In collaboration with the Fly Facility at the University of Manchester, Stream Bio is investigating the use of Conjugated Polymer Nanoparticles (CPNs™) in food intake studies in the model organism, Drosophila.
Preliminary experiments demonstrated that after feeding Drosophila larvae with CPNs™, the intense fluorescence of CPNs™ is visible in the intestine. This fluorescence can be quantified, giving an indication of the amount of food ingested. This has applications in drug delivery research, but also in nutrition studies, involving ageing, metabolism and disease, in which fluorescent labels provide a practical means of measuring food intake.
Experimental data from collaboration with Professor Richard Baines at the University of Manchester. Drosophila larvae were raised in a vial supplied with fly food mixed with 20% of CPN™ 550 (Yellow). Fluorescence of CPN™ 550 (Yellow) was observed in the intestine.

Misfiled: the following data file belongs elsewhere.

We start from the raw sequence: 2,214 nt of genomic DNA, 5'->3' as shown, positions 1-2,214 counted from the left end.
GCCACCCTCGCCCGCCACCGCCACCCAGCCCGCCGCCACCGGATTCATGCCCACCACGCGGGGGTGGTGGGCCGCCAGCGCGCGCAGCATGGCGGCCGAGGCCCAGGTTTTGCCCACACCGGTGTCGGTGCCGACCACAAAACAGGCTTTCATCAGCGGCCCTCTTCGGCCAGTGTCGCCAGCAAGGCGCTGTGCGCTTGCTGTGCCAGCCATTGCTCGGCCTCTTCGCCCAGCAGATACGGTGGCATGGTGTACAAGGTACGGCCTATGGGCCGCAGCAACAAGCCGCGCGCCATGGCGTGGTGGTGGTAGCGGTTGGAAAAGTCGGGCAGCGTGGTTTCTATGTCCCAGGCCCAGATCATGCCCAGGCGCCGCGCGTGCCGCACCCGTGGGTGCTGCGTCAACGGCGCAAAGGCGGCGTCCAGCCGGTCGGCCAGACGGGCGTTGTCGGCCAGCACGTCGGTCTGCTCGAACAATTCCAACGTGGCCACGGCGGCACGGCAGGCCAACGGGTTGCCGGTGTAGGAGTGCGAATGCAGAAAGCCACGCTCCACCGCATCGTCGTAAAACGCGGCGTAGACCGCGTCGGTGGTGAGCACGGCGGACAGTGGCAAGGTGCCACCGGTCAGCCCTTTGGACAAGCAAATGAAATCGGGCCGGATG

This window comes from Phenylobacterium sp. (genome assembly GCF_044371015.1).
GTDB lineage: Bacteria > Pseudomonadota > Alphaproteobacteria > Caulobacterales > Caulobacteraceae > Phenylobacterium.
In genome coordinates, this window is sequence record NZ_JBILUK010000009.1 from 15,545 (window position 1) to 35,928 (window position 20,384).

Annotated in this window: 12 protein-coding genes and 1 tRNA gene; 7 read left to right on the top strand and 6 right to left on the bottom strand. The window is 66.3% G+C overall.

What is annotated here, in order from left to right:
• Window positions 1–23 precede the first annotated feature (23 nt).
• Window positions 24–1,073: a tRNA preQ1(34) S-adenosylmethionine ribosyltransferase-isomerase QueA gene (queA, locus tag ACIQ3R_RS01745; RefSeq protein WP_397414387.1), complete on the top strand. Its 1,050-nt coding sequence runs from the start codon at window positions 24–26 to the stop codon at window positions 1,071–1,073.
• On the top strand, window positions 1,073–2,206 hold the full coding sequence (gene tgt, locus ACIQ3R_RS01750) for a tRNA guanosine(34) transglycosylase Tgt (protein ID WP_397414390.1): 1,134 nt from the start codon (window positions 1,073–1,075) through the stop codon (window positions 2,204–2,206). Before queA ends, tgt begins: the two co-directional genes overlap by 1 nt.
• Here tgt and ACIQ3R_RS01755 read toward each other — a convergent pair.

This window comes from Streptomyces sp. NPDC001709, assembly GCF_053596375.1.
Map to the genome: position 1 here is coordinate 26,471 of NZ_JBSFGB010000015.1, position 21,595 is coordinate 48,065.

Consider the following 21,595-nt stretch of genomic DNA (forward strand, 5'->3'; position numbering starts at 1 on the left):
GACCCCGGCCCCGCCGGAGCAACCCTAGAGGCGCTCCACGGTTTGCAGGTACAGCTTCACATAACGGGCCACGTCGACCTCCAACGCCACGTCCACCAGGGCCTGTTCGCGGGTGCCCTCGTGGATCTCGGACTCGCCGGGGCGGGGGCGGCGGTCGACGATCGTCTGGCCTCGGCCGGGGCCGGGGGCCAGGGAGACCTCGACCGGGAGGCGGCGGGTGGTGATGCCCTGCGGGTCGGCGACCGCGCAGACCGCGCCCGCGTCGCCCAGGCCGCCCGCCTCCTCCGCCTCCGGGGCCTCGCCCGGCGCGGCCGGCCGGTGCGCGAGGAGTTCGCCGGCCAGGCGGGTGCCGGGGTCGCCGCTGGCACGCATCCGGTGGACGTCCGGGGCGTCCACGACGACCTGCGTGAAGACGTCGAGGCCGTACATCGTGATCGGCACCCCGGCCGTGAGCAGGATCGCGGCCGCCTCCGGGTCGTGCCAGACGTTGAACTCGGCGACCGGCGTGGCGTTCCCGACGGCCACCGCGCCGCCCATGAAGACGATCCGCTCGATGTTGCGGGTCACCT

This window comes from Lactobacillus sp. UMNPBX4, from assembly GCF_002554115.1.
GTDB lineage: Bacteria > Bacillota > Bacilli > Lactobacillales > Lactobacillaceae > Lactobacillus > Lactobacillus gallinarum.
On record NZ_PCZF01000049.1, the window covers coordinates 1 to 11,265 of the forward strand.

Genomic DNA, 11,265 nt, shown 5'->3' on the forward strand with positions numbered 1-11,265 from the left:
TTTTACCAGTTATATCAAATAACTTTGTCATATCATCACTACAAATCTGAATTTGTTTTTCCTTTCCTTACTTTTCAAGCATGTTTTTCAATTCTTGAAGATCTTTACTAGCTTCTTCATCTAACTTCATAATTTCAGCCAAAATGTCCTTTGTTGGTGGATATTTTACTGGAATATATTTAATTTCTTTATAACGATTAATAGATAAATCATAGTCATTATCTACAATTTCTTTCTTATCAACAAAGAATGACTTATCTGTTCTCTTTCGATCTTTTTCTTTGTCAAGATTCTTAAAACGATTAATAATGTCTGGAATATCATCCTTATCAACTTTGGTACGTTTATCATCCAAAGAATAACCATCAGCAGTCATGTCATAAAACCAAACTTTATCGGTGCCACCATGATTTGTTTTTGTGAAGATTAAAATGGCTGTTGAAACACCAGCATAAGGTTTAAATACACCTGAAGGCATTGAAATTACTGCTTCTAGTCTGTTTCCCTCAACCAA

As a result of their stability and non-toxicity, CPNs™ offer benefits over the silver nanoparticles conventionally used in these types of studies. Silver nanoparticles have been found to be toxic in Drosophila, causing reduced survival and fertility. Thus, CPNs™ show potential to provide a safer alternative for nutrition and drug delivery studies.